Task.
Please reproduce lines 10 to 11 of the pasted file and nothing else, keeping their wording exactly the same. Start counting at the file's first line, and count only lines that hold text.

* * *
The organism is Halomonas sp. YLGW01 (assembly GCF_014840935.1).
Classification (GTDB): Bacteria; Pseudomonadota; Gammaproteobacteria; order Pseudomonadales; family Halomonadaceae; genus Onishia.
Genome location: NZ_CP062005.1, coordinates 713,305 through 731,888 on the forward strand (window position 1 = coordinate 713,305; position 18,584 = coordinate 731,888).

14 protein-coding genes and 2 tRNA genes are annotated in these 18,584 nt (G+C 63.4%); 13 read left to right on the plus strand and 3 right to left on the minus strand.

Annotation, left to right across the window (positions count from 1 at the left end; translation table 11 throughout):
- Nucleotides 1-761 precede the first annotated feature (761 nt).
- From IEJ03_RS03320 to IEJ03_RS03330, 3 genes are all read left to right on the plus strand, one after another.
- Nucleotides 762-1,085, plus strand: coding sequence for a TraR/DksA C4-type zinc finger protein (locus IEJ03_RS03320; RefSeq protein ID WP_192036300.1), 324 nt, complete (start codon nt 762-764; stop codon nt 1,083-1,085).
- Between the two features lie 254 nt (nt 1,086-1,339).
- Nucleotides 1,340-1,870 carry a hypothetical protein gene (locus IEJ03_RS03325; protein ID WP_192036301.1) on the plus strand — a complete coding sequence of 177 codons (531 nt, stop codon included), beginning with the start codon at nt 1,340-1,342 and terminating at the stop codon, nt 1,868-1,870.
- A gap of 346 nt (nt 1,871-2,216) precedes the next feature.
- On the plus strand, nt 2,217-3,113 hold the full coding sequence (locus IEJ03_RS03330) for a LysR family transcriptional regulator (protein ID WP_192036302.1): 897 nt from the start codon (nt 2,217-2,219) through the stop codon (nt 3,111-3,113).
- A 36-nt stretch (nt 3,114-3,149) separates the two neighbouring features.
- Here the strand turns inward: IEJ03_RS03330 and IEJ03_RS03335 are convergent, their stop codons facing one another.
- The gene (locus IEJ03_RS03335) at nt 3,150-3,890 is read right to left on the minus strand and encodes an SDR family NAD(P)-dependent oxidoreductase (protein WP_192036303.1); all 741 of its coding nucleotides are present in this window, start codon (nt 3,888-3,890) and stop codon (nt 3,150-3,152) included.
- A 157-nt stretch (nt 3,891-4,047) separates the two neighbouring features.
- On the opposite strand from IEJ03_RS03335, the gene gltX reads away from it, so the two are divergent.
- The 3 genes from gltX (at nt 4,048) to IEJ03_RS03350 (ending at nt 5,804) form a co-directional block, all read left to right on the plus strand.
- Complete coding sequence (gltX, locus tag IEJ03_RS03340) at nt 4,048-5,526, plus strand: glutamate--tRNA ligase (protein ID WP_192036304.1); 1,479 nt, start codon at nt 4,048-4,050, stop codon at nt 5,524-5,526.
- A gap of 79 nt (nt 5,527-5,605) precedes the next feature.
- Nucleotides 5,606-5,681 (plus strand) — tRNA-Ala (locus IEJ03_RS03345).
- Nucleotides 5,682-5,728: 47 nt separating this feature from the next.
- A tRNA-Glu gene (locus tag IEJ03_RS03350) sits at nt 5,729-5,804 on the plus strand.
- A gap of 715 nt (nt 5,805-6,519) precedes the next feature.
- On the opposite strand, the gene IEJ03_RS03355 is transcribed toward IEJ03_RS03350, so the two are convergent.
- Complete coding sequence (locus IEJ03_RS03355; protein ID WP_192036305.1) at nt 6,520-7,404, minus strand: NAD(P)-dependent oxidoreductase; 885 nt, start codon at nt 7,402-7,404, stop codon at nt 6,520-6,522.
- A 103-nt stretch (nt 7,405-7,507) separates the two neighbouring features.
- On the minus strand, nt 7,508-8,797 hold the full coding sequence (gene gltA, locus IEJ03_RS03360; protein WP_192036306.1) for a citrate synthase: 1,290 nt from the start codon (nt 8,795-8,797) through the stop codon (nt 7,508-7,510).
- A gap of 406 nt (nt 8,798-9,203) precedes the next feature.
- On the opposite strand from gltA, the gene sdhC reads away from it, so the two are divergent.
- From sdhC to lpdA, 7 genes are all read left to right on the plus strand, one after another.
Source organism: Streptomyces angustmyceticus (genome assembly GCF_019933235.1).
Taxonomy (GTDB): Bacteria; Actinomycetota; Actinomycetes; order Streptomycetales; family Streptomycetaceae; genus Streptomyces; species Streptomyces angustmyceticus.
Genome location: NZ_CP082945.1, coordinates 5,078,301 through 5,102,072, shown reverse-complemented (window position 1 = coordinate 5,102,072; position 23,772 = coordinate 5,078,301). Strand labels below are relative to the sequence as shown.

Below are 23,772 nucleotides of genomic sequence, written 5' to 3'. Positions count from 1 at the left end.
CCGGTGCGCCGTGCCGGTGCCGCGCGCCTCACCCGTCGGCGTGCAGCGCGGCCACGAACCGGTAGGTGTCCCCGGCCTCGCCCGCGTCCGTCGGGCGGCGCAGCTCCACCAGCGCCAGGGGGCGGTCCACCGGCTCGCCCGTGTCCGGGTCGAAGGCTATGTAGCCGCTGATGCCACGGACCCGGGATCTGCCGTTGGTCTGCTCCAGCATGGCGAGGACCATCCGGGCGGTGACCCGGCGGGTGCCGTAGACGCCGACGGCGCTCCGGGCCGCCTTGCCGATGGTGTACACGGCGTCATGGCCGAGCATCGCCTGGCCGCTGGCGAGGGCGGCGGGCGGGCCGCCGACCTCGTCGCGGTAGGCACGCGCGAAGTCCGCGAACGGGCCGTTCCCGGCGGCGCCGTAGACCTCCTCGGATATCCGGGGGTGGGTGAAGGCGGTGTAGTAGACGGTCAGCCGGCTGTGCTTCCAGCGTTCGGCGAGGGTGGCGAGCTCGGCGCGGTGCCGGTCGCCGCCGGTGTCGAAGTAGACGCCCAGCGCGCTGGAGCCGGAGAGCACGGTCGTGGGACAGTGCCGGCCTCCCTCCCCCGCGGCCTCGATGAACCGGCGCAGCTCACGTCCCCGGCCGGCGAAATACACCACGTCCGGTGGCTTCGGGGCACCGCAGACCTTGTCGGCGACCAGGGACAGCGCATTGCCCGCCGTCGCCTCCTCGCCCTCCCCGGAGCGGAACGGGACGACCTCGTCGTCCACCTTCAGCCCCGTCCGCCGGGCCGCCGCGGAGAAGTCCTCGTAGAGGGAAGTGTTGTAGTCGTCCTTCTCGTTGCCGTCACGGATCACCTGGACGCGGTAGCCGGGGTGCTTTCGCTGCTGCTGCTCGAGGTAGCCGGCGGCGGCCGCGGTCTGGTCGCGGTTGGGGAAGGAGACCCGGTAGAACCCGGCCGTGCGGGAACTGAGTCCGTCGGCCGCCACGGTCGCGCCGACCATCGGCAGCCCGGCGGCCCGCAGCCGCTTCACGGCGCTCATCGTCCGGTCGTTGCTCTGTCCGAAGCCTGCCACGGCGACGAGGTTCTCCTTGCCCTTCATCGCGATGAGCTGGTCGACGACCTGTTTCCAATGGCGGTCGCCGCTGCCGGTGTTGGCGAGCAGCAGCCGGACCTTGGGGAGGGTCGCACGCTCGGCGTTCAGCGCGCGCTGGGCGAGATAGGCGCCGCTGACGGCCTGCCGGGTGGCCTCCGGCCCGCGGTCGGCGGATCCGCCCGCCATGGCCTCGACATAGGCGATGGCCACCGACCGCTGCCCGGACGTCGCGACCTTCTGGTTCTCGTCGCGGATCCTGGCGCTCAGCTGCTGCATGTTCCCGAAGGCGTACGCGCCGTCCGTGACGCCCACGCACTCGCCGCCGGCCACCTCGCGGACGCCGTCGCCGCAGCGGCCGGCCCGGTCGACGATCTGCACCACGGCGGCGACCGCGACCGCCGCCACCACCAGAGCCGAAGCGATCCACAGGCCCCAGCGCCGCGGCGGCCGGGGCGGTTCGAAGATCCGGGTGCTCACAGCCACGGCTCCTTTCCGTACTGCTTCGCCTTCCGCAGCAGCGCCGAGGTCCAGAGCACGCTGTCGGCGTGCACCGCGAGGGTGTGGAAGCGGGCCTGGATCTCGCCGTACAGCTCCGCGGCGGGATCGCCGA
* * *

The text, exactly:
- Nucleotides 1,340-1,870 carry a hypothetical protein gene (locus IEJ03_RS03325; protein ID WP_192036301.1) on the plus strand — a complete coding sequence of 177 codons (531 nt, stop codon included), beginning with the start codon at nt 1,340-1,342 and terminating at the stop codon, nt 1,868-1,870.
- A gap of 346 nt (nt 1,871-2,216) precedes the next feature.